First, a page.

These massive dogs, ranging in weight from roughly 70 to 130 pounds can be quite a handful, but worth every second. Grooming needs are a big concern to owners, as it should be. Keeping the coat healthy and keeping both the dog and the home clean is an important part of ownership.
Akitas are instinctively work to keep themselves clean, they self-groom, rather like felines do. With this said, an owner does need to have a routine grooming schedule, as the heavy coat presents some issues. It is a luxurious, thick double coat.
One element that is vital to good care is to understand about the Akita shedding cycle and to control the Akita shed as much as possible.
This breed is known to be a heavy shedder. The volume of hairs shed will vary somewhat depending on the location that you live in. While every dog will enter and exit the cycles, to what degree depends, in part, on whether you live in an area that has 4 distinct seasons….Or if you have relativity the same climate year round.
For most, there will be heavy Akita shedding on a continuous cycle of every 6 months. During this time, the entire undercoat of fur will come out. The Akita shed lasts anywhere from 2 to 4 weeks. Depending on the size of the dog, this can be an enormous amount of hair within a short period of time.
The more extreme change in temperatures, the more of a change there will be in this process. For example, if you live in New England where summer heat quickly turns to much cooler temps, there will be a very heavy shed that prepares the dog for cold freezes in the coming months…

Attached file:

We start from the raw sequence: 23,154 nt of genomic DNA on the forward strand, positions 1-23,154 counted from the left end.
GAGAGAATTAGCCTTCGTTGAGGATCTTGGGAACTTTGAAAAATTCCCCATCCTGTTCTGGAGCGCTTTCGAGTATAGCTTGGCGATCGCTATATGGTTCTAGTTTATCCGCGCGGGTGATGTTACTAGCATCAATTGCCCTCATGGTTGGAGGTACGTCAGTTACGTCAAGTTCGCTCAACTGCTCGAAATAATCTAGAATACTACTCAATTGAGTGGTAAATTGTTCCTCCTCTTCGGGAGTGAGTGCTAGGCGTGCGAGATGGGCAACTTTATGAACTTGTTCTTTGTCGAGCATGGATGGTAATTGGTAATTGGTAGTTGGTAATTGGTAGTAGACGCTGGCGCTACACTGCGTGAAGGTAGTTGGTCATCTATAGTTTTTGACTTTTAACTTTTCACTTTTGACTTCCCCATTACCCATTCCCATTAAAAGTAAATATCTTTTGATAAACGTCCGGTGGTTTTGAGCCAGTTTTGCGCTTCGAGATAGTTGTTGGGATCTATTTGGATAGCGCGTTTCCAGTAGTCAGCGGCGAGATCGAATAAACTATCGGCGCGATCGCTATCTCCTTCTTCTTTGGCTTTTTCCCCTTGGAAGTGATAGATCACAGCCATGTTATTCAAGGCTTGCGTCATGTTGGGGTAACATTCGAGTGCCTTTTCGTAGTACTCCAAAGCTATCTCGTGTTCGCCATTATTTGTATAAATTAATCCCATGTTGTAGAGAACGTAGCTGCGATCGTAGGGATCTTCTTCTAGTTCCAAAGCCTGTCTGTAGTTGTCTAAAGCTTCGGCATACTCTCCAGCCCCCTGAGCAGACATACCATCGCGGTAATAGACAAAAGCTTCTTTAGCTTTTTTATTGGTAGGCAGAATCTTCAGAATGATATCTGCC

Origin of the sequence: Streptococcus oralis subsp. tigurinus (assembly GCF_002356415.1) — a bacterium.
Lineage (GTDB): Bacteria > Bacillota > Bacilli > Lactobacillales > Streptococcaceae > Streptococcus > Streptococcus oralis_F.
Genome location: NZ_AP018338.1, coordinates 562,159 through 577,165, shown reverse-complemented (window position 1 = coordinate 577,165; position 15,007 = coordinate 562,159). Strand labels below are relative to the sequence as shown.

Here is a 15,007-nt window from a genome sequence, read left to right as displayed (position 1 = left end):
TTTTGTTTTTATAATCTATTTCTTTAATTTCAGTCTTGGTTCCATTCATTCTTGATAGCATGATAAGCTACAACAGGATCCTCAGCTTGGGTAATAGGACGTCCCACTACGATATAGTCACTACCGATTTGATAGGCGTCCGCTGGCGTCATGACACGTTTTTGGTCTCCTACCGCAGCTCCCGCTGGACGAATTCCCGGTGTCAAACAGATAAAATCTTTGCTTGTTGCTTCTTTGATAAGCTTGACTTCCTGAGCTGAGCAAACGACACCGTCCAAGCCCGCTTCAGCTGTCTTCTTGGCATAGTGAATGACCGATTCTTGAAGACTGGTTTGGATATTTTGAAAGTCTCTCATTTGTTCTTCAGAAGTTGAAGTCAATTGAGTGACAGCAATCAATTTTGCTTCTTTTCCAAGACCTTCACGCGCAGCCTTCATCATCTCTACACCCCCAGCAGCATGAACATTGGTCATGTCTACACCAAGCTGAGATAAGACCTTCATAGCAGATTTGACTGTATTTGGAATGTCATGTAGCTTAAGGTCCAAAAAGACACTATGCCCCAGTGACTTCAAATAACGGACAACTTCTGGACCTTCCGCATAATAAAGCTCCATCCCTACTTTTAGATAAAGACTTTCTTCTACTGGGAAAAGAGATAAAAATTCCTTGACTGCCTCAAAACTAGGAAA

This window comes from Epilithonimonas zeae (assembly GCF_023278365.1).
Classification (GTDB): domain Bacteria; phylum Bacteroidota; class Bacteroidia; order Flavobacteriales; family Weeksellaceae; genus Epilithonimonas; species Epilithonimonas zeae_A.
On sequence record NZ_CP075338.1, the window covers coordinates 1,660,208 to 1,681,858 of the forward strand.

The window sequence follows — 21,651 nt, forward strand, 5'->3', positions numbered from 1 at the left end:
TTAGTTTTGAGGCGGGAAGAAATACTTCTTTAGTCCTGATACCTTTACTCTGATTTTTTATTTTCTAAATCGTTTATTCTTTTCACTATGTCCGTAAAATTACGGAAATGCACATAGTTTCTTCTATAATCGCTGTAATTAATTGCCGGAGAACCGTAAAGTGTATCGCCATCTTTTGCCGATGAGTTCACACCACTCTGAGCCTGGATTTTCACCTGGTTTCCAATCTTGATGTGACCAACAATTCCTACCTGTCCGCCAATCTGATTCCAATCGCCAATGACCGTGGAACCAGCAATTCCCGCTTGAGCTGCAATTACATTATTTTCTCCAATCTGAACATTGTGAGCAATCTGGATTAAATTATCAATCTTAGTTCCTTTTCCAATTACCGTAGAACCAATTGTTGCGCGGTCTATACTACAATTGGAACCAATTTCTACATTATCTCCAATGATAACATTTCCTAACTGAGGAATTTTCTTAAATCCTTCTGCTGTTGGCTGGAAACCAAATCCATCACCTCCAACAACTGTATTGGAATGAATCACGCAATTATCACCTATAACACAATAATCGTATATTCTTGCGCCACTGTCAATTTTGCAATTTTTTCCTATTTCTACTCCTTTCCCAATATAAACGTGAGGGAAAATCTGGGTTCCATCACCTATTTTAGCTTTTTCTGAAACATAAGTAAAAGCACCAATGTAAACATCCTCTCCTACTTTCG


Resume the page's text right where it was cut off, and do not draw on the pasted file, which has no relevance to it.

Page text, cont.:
And this in turn leads to a relatively rapid change from frigid winter into warm spring, where changes will occur to rid the body of the extra fur that was needed and now will fall out to prepare the dog for hot summer months.
In places of relatively similar heat through the year, this will be less noticeable…There is a mixture of the body naturally shedding, but at the same time, not needing to prepare as much as others that will face cold weather.
The process, no matter what, takes place for another reason as well: It keeps the hair healthy. Without a cycle of renewal, growing new and replacing old, the coat would be terrible dry and unhealthy.
When those hairs shed, they are underneath the top layer. Problems can arise if they are not allowed to fall out. An owner may think that they are falling just fine…because they see a lot of them all over the house. However, there is usually more than most would expect….And it is vital to brush your Akita properly during this time.
If part of the shed is allowed to remain trapped near the skin, it will block air flow to the skin’s surface. This can cause issues with dryness and itchiness. Starting off small, hot spots can appear and become a concerning health issue…And without treatment, the dog can scratch to no end…And there can even be hair loss due to irritation.
What you will want to do, is to use a raking comb to go over the entire body. Do not forget about the legs, the front of the neck…no area should be left untouched.
As you brush, you will want to use a sweeping motion. The motion will be in, down and a curling as you exit and go up. This allows you to catch as many shedded hairs as possible. Those who are not used to this process should pause after just one sweep….Are there hairs in the brush? Good. If not, one must practice brushing in closer to the skin. Of course, the goal is to reach through both coats of fur without causing discomfort to the dog. With just a bit of practice, this will become routine.
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